Gluten Free Is Now Everywhere
Within the last year, gluten free has become a household phrase. Is it because it’s a new term or is just gaining popularity? Gluten free has been a term that’s been used for a very long time, but within the last year companies are starting to advertise gluten free on their packaging, even if it has always been gluten free. There are more and more articles in regards to going gluten free as well. All of this has led to the growing popularity of the phrase.
So now that you hear it all the time, is it the best thing for you? A gluten free diet is recommended for those that have Celiac Disease or wheat allergies. To find out if you have Celiac Disease, it’s best to speak with your physician so they can run any necessary tests, which can include blood work. How do you know if you may have a wheat allergy? If within a few hours of eating wheat, you experience swelling or itching around your mouth, nasal congestion, difficulty breathing, or other symptoms, you may have a wheat allergy.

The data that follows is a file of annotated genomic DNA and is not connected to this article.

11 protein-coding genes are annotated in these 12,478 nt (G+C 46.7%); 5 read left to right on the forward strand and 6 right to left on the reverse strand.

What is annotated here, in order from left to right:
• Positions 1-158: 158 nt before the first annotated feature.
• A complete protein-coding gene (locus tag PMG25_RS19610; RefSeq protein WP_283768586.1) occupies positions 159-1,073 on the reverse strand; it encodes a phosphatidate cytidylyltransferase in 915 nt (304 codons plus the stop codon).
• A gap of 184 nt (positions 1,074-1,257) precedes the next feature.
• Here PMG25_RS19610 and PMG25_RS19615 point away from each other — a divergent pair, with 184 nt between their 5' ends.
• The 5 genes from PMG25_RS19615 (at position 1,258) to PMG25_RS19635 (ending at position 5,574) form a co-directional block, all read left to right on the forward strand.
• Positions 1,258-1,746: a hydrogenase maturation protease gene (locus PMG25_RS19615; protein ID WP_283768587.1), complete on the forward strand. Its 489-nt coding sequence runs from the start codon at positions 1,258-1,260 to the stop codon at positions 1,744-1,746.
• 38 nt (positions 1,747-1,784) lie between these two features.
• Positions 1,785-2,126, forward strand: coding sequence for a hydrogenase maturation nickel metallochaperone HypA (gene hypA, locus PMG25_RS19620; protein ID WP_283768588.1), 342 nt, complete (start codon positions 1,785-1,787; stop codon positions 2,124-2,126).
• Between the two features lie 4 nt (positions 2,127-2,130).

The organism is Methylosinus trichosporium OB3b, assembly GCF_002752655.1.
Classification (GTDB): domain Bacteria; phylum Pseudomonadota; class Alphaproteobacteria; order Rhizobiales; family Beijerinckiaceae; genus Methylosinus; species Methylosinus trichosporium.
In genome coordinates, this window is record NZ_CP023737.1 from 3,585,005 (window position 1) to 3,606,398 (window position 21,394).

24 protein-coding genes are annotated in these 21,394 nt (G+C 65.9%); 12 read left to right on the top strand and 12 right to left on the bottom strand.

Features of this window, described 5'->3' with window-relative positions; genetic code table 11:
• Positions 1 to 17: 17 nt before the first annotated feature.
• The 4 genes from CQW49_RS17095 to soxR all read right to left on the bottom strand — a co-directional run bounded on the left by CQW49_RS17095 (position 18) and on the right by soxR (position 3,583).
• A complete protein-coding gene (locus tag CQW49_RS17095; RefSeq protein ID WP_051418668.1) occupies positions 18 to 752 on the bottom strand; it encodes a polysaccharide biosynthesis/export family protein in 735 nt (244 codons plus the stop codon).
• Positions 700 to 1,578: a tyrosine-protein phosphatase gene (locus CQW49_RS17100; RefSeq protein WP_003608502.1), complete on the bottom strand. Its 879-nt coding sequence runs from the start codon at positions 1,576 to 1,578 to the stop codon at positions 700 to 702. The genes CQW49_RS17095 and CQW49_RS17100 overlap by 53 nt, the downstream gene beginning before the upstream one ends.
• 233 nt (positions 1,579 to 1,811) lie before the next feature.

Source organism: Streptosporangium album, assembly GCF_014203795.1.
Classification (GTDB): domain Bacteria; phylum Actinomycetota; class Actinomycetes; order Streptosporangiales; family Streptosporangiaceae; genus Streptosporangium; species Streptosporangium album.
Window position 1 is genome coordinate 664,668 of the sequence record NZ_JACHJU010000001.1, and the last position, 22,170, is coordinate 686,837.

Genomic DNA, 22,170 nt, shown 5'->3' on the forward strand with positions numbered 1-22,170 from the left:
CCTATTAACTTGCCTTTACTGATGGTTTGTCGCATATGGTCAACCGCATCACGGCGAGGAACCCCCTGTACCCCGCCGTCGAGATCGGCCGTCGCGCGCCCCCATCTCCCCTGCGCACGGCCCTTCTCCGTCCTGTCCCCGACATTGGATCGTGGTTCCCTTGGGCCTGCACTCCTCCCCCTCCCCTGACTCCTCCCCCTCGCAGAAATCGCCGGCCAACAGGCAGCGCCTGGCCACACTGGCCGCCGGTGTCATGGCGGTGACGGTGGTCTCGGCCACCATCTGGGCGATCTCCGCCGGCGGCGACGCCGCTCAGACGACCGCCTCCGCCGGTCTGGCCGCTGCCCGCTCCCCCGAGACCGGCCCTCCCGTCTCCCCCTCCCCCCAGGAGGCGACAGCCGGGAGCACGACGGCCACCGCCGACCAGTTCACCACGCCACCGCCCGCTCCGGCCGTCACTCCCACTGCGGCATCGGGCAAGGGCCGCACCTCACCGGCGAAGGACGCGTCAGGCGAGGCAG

When Gluten Free Might Be Best
So lets say you either have Celiac Disease, a wheat allergy, or just want to avoid wheat in general. What can you eat instead? Luckily there are a lot of substitutes! Foods you can eat include potatoes, gluten-free oats, quinoa, beans, nuts and nut butters, eggs, fruits & vegetables, along with meat and fish. Luckily with the popularity of gluten free, there have been a lot of alternatives to gluten that weren’t as widely known before. There are a lot of flours that can be substitute for wheat flour. For example, you can use cornmeal, oat flour, potato flour, rice flour, or soy flour.
Gluten Free Substitute for All Purpose Flour
(makes 12 cups of flour)
8 cups rice flour (preferably brown)
2 2/3 cups potato starch
1 1/3 cups tapioca flour
Mix together and store in an airtight container.